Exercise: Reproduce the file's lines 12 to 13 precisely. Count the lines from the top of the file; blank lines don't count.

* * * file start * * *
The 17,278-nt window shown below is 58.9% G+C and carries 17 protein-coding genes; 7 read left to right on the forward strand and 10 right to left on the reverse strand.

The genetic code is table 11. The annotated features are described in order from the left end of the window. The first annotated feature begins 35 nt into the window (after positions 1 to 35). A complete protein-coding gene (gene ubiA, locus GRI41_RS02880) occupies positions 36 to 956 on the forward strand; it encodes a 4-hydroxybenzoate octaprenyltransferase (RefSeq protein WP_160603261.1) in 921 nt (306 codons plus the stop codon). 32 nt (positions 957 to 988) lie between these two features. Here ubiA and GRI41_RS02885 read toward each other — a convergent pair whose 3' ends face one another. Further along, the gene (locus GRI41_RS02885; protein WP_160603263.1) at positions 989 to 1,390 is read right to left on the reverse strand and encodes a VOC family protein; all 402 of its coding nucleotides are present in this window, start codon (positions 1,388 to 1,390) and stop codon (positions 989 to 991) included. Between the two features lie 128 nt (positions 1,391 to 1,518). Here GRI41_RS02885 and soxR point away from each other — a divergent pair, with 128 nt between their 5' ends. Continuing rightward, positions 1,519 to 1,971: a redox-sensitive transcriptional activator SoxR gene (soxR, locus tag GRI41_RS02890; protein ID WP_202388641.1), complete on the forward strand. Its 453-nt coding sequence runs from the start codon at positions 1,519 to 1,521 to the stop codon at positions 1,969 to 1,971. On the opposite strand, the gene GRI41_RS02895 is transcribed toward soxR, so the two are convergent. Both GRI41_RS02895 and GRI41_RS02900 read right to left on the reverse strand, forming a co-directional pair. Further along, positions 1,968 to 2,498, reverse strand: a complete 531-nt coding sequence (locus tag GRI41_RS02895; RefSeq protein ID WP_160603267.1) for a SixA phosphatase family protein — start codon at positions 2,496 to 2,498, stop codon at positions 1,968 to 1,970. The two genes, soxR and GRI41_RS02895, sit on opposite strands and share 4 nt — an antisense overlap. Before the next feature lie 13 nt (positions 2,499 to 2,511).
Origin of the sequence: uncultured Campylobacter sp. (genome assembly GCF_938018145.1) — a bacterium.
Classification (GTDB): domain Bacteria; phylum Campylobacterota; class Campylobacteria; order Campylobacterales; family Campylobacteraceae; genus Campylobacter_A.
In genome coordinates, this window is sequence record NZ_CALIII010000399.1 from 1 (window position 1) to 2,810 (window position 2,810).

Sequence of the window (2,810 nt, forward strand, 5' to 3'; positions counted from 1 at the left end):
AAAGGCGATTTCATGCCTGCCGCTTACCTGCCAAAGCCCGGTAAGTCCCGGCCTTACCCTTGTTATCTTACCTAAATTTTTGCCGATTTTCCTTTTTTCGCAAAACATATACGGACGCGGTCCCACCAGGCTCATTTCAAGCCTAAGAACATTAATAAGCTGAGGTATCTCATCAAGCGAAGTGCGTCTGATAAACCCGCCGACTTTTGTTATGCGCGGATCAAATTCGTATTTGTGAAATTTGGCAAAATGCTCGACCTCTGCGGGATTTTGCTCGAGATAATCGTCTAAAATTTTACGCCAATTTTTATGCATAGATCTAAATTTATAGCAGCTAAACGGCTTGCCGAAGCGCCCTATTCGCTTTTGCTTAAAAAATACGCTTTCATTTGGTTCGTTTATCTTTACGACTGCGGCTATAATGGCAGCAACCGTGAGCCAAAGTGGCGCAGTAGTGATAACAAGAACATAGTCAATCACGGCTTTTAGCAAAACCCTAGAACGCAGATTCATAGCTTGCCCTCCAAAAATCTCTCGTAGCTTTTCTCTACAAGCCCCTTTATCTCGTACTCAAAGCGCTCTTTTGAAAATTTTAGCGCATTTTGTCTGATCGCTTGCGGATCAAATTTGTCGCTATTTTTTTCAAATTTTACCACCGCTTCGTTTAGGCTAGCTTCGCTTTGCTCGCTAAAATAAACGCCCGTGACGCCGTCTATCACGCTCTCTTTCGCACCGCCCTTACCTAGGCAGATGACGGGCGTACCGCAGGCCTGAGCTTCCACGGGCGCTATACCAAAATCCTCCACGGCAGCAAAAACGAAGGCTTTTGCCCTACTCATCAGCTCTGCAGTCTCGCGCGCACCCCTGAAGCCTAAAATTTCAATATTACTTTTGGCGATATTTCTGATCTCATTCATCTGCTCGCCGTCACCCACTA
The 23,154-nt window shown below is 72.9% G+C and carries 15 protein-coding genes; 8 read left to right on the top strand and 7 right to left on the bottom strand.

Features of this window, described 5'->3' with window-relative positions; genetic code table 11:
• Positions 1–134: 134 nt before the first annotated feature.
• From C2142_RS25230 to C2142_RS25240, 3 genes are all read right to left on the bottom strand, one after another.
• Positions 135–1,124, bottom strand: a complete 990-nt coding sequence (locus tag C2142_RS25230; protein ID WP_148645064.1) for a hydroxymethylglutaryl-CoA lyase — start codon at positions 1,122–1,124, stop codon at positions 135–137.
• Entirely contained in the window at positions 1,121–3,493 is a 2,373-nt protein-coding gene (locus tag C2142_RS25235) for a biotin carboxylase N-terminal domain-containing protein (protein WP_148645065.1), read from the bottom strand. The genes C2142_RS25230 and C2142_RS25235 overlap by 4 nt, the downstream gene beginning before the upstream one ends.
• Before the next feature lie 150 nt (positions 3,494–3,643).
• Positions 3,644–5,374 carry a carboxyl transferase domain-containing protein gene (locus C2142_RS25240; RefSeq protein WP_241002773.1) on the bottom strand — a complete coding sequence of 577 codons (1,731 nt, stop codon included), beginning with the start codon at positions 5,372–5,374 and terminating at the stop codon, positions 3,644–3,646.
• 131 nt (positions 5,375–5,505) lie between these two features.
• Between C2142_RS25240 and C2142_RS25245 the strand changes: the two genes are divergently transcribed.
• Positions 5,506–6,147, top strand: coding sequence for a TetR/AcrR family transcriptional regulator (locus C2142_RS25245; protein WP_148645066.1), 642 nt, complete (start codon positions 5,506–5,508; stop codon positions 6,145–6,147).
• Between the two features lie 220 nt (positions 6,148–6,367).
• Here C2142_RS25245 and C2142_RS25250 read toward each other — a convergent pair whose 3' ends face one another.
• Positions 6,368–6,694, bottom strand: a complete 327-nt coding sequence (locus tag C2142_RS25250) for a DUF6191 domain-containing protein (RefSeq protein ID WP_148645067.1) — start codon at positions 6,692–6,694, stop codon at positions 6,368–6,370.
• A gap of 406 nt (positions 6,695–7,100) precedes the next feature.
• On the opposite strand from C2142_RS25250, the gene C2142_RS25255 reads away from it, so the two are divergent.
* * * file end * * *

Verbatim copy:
• Positions 135–1,124, bottom strand: a complete 990-nt coding sequence (locus tag C2142_RS25230; protein ID WP_148645064.1) for a hydroxymethylglutaryl-CoA lyase — start codon at positions 1,122–1,124, stop codon at positions 135–137.
• Entirely contained in the window at positions 1,121–3,493 is a 2,373-nt protein-coding gene (locus tag C2142_RS25235) for a biotin carboxylase N-terminal domain-containing protein (protein WP_148645065.1), read from the bottom strand. The genes C2142_RS25230 and C2142_RS25235 overlap by 4 nt, the downstream gene beginning before the upstream one ends.